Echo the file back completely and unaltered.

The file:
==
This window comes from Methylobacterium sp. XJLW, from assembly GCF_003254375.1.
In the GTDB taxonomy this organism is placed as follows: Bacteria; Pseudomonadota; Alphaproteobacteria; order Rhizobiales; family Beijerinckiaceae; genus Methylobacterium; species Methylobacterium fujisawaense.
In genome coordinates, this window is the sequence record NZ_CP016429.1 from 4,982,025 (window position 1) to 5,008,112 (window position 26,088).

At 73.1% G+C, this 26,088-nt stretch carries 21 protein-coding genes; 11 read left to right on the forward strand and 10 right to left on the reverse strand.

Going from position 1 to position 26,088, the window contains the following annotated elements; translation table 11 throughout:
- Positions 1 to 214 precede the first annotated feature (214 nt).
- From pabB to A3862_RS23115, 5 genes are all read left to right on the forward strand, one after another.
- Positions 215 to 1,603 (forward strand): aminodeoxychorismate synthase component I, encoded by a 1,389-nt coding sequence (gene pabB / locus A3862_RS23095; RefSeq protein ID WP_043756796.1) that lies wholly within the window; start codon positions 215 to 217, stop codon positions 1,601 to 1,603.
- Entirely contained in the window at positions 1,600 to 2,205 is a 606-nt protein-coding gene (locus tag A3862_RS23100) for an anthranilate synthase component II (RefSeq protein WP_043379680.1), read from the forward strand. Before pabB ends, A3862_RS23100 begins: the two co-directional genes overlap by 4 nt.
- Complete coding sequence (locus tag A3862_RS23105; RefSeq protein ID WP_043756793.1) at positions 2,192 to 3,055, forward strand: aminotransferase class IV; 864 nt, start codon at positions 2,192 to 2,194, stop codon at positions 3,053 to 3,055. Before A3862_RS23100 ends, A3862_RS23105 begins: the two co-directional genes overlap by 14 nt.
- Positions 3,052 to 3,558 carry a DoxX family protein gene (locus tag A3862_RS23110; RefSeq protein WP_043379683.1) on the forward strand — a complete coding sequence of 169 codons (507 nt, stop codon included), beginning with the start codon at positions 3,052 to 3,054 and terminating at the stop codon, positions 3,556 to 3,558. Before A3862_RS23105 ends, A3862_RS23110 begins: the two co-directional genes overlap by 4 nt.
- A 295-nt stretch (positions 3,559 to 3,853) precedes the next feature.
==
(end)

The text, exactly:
This window comes from Methylobacterium sp. XJLW, from assembly GCF_003254375.1.
In the GTDB taxonomy this organism is placed as follows: Bacteria; Pseudomonadota; Alphaproteobacteria; order Rhizobiales; family Beijerinckiaceae; genus Methylobacterium; species Methylobacterium fujisawaense.
In genome coordinates, this window is the sequence record NZ_CP016429.1 from 4,982,025 (window position 1) to 5,008,112 (window position 26,088).

At 73.1% G+C, this 26,088-nt stretch carries 21 protein-coding genes; 11 read left to right on the forward strand and 10 right to left on the reverse strand.

Going from position 1 to position 26,088, the window contains the following annotated elements; translation table 11 throughout:
- Positions 1 to 214 precede the first annotated feature (214 nt).
- From pabB to A3862_RS23115, 5 genes are all read left to right on the forward strand, one after another.
- Positions 215 to 1,603 (forward strand): aminodeoxychorismate synthase component I, encoded by a 1,389-nt coding sequence (gene pabB / locus A3862_RS23095; RefSeq protein ID WP_043756796.1) that lies wholly within the window; start codon positions 215 to 217, stop codon positions 1,601 to 1,603.
- Entirely contained in the window at positions 1,600 to 2,205 is a 606-nt protein-coding gene (locus tag A3862_RS23100) for an anthranilate synthase component II (RefSeq protein WP_043379680.1), read from the forward strand. Before pabB ends, A3862_RS23100 begins: the two co-directional genes overlap by 4 nt.
- Complete coding sequence (locus tag A3862_RS23105; RefSeq protein ID WP_043756793.1) at positions 2,192 to 3,055, forward strand: aminotransferase class IV; 864 nt, start codon at positions 2,192 to 2,194, stop codon at positions 3,053 to 3,055. Before A3862_RS23100 ends, A3862_RS23105 begins: the two co-directional genes overlap by 14 nt.
- Positions 3,052 to 3,558 carry a DoxX family protein gene (locus tag A3862_RS23110; RefSeq protein WP_043379683.1) on the forward strand — a complete coding sequence of 169 codons (507 nt, stop codon included), beginning with the start codon at positions 3,052 to 3,054 and terminating at the stop codon, positions 3,556 to 3,558. Before A3862_RS23105 ends, A3862_RS23110 begins: the two co-directional genes overlap by 4 nt.
- A 295-nt stretch (positions 3,559 to 3,853) precedes the next feature.